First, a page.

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Last Updated : Sep 19, 2020 07:12 PM IST | Source: Moneycontrol.com

Coronavirus vaccine update | Phase III trial of Oxford's Covishield to begin in Pune next week

The phase-II trials were conducted at Bharti Vidyapeeth Medical College and also KEM Hospital in the city.

Candidate’s trial report finds no major safety issues: Pfizer’s internal COVID-19 vaccine trial report has found no major safety issues with the vaccine candidate, taking into account 12,000 individuals who received their second doses. Pfizer’s chief scientific officer Mikael Dolsten told investors in a virtual meeting that there are “no safety signals reported so far,”
Candidate’s trial report finds no major safety issues: Pfizer’s internal COVID-19 vaccine trial report has found no major safety issues with the vaccine candidate, taking into account 12,000 individuals who received their second doses. Pfizer’s chief scientific officer Mikael Dolsten told investors in a virtual meeting that there are “no safety signals reported so far,”

The phase III human trials of Oxford University's COVID-19 vaccine, manufactured by the Serum Institute of India (SII), will begin at the Sassoon General Hospital in Pune next week.

"The phase III trial of Covishield vaccine will begin at Sassoon hospital from next week. It is likely to start on Monday (September 21). Some volunteers have already come forward for the trial. Around 150 to 200 volunteers will be administered the vaccine candidate dose," Muralidhar Tambe, the Dean of the state-run hospital, told news agency PTI.

"From Saturday (September 18), the hospital started enrolling volunteers for the trial. Those who are willing to volunteer for the vaccination should contact the hospital," he said.

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Phase II trials were conducted at Bharti Vidyapeeth Medical College and also KEM Hospital in the city.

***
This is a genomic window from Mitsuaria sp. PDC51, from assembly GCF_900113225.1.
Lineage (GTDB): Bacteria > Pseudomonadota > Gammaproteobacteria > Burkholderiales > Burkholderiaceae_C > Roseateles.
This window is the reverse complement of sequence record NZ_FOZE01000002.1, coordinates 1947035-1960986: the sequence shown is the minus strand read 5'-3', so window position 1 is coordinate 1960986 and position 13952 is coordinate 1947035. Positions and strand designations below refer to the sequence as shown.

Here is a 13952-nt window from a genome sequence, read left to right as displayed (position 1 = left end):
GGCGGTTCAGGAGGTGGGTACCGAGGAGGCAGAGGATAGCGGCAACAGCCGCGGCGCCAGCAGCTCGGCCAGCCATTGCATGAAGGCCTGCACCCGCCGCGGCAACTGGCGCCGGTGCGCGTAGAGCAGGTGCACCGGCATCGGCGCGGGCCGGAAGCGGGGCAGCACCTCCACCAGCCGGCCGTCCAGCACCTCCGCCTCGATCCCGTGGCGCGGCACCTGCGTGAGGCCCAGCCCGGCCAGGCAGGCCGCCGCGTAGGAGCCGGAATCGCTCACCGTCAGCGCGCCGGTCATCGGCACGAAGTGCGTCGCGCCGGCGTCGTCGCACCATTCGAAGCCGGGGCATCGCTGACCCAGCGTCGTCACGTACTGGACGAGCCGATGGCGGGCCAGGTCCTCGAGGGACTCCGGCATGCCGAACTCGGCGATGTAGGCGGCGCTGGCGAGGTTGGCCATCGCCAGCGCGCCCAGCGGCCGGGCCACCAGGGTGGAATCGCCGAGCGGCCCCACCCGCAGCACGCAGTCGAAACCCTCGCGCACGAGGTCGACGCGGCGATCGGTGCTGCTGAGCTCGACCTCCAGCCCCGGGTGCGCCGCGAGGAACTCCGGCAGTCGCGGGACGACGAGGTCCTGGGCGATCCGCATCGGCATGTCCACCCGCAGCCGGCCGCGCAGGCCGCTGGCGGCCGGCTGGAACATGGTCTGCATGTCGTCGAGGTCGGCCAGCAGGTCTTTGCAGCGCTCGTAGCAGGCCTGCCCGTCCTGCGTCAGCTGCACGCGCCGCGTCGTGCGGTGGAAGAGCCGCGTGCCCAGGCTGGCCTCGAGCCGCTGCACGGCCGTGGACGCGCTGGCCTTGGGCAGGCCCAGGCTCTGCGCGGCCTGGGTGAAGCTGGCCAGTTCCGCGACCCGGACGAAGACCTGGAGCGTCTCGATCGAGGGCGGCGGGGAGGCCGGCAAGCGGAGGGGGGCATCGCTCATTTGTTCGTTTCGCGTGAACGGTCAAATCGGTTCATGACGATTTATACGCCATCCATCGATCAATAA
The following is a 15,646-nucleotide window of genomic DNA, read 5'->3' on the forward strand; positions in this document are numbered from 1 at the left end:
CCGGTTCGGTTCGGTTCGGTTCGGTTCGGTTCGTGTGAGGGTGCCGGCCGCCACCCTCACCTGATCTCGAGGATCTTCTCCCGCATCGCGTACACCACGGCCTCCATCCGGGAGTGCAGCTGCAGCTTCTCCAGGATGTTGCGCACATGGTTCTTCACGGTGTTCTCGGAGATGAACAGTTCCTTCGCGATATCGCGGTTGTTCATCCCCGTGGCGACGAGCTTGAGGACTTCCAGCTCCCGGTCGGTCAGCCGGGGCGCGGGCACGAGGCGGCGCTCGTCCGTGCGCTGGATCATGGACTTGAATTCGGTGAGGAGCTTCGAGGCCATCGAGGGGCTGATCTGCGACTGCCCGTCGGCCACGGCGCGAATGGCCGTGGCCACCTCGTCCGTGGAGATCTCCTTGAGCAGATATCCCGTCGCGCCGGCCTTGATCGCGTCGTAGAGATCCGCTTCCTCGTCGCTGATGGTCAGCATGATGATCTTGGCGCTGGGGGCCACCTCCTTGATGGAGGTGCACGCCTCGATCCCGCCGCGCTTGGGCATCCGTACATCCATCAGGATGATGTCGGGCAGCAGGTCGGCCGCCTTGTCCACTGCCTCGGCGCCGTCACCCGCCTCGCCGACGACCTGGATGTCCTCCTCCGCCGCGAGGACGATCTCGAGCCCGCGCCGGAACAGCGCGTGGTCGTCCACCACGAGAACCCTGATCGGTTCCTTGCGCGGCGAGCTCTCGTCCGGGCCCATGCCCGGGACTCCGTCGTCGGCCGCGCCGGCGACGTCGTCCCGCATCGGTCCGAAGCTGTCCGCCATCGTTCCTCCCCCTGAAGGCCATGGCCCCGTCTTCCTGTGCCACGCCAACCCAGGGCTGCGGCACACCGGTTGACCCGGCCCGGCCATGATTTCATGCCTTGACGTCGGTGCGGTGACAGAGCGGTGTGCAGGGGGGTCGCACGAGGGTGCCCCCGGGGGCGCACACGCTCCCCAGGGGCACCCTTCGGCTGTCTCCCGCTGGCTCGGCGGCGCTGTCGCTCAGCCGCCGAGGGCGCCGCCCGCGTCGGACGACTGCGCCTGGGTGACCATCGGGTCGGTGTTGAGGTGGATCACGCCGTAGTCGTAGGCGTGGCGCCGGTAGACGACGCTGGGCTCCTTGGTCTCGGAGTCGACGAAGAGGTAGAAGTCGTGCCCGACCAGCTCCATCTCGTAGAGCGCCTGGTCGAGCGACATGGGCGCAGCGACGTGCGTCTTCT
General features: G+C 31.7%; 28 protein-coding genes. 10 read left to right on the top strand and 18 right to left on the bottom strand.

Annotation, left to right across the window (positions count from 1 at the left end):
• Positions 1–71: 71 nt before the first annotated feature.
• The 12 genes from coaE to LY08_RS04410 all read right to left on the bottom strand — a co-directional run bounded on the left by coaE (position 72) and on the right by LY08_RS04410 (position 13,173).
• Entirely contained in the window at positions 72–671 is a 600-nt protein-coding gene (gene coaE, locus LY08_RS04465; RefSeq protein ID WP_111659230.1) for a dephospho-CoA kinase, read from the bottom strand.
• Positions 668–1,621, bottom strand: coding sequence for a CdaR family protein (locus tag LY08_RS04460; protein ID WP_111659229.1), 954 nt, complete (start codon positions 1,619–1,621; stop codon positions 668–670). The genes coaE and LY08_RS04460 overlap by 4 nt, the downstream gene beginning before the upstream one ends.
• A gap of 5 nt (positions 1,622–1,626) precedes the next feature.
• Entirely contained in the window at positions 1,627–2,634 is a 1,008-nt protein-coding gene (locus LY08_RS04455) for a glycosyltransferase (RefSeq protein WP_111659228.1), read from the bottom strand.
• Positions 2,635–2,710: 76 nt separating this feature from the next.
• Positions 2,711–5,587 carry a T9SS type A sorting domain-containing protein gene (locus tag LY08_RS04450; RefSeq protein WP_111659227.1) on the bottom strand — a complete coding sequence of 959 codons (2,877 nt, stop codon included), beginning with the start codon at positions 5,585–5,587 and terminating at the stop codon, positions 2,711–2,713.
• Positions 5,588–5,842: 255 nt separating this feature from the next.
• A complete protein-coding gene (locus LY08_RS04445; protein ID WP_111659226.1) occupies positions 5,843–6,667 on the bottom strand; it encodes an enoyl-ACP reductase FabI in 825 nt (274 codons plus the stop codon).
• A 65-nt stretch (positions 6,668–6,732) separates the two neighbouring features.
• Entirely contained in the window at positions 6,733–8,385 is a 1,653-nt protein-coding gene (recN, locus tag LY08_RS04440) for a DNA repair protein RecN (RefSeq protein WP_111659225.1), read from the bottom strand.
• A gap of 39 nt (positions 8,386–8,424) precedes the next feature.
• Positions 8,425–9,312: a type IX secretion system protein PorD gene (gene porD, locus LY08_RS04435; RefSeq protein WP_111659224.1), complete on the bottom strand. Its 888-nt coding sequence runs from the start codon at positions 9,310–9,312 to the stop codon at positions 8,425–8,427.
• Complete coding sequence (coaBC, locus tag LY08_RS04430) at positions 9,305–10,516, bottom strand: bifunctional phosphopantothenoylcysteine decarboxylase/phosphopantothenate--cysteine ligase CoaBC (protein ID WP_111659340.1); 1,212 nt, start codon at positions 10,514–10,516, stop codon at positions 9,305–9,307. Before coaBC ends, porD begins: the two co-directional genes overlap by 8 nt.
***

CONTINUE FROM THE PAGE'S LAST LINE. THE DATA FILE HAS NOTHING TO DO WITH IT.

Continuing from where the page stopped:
COVID-19 Vaccine

Frequently Asked Questions

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How does a vaccine work?

A vaccine works by mimicking a natural infection. A vaccine not only induces immune response to protect people from any future COVID-19 infection, but also helps quickly build herd immunity to put an end to the pandemic. Herd immunity occurs when a sufficient percentage of a population becomes immune to a disease, making the spread of disease from person to person unlikely. The good news is that SARS-CoV-2 virus has been fairly stable, which increases the viability of a vaccine.

How many types of vaccines are there?

There are broadly four types of vaccine — one, a vaccine based on the whole virus (this could be either inactivated, or an attenuated [weakened] virus vaccine); two, a non-replicating viral vector vaccine that uses a benign virus as vector that carries the antigen of SARS-CoV; three, nucleic-acid vaccines that have genetic material like DNA and RNA of antigens like spike protein given to a person, helping human cells decode genetic material and produce the vaccine; and four, protein subunit vaccine wherein the recombinant proteins of SARS-COV-2 along with an adjuvant (booster) is given as a vaccine.

What does it take to develop a vaccine of this kind?

Vaccine development is a long, complex process. Unlike drugs that are given to people with a diseased, vaccines are given to healthy people and also vulnerable sections such as children, pregnant women and the elderly. So rigorous tests are compulsory. History says that the fastest time it took to develop a vaccine is five years, but it usually takes double or sometimes triple that time.

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The SII has partnered with British-Swedish pharma company AstraZeneca for manufacturing the COVID-19 vaccine candidate, developed by the University of Oxford.

The vaccine, called AZD1222 and under development by AstraZeneca and scientists at Britain's Oxford University, did not prompt any serious side effects and elicited antibody and T-cell immune responses, according to trial results published in The Lancet medical journal after early-stage clinical trials in healthy volunteers.

Earlier this month, the SII had paused the clinical trials of the vaccine candidate in the country.

The Drugs Controller General of India (DCGI) had on September 11 directed the SII to suspend any new recruitment in phase II and III clinical trial of the vaccine till further orders after AstraZeneca paused the trials in other countries because of "an unexplained illness" in a participant in the study.

However, on September 15, the DCGI gave permission to SII to resume clinical trial of the vaccine.
First Published on Sep 19, 2020 07:11 pm
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